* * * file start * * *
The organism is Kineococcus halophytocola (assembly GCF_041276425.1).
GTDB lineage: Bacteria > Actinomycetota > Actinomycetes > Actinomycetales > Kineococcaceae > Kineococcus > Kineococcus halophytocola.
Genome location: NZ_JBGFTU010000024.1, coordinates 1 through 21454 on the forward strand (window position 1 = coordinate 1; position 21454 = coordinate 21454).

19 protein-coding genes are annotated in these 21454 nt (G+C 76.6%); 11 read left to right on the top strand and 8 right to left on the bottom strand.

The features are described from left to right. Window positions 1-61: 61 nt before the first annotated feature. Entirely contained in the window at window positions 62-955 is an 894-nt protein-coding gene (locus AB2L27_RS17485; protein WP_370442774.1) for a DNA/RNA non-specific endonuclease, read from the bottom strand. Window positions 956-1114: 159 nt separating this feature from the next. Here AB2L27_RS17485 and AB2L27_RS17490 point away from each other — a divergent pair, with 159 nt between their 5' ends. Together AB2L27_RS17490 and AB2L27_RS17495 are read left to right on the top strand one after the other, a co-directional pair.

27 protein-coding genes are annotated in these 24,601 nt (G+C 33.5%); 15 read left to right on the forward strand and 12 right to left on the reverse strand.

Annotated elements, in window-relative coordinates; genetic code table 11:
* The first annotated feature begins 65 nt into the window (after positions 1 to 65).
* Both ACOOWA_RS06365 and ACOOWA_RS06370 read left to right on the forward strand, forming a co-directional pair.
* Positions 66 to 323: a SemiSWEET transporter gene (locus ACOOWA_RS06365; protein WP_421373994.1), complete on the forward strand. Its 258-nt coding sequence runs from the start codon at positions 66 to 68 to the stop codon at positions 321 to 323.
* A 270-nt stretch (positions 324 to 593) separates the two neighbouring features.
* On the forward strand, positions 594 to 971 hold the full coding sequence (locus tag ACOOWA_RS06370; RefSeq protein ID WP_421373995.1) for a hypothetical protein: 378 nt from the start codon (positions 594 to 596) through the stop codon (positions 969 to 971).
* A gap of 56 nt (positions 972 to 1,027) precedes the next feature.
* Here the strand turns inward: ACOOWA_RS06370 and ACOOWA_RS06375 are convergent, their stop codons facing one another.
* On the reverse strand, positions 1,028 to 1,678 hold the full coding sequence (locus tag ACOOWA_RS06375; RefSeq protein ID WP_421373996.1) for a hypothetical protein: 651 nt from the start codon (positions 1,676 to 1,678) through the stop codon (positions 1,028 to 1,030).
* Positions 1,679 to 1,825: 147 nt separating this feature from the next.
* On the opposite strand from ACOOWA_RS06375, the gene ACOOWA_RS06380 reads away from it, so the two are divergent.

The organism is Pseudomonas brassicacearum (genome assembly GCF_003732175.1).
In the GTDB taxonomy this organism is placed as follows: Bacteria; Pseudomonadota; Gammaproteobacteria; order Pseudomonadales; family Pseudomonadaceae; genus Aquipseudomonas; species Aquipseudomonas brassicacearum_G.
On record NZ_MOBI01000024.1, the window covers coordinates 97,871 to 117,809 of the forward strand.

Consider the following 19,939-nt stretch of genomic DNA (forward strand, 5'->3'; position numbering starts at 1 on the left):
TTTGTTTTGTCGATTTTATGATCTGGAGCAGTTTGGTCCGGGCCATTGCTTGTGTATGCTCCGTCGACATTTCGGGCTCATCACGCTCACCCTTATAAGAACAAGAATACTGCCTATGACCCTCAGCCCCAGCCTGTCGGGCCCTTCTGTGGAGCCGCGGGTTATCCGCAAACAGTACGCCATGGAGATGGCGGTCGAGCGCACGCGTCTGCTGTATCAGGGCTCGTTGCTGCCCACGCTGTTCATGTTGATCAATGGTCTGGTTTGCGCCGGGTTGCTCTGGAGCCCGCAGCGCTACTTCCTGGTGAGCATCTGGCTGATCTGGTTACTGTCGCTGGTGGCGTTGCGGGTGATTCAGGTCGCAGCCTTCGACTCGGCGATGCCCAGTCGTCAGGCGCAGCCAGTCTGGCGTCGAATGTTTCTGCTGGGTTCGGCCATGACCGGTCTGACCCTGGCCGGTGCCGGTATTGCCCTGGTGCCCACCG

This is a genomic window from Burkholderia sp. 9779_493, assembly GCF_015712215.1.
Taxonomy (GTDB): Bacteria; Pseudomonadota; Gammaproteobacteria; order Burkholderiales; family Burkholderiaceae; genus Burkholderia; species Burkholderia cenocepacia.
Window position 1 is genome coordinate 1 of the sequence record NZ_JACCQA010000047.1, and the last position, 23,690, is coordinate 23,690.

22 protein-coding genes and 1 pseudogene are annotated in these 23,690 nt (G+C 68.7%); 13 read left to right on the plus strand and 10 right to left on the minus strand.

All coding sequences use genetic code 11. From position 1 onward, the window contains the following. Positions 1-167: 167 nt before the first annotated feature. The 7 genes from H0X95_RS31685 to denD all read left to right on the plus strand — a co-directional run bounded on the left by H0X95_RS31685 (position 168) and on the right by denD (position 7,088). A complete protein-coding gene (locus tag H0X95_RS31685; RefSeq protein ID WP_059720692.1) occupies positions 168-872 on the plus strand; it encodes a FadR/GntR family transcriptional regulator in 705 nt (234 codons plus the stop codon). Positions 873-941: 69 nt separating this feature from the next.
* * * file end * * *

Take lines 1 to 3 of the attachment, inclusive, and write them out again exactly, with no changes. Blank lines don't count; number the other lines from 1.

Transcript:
The organism is Kineococcus halophytocola (assembly GCF_041276425.1).
GTDB lineage: Bacteria > Actinomycetota > Actinomycetes > Actinomycetales > Kineococcaceae > Kineococcus > Kineococcus halophytocola.
Genome location: NZ_JBGFTU010000024.1, coordinates 1 through 21454 on the forward strand (window position 1 = coordinate 1; position 21454 = coordinate 21454).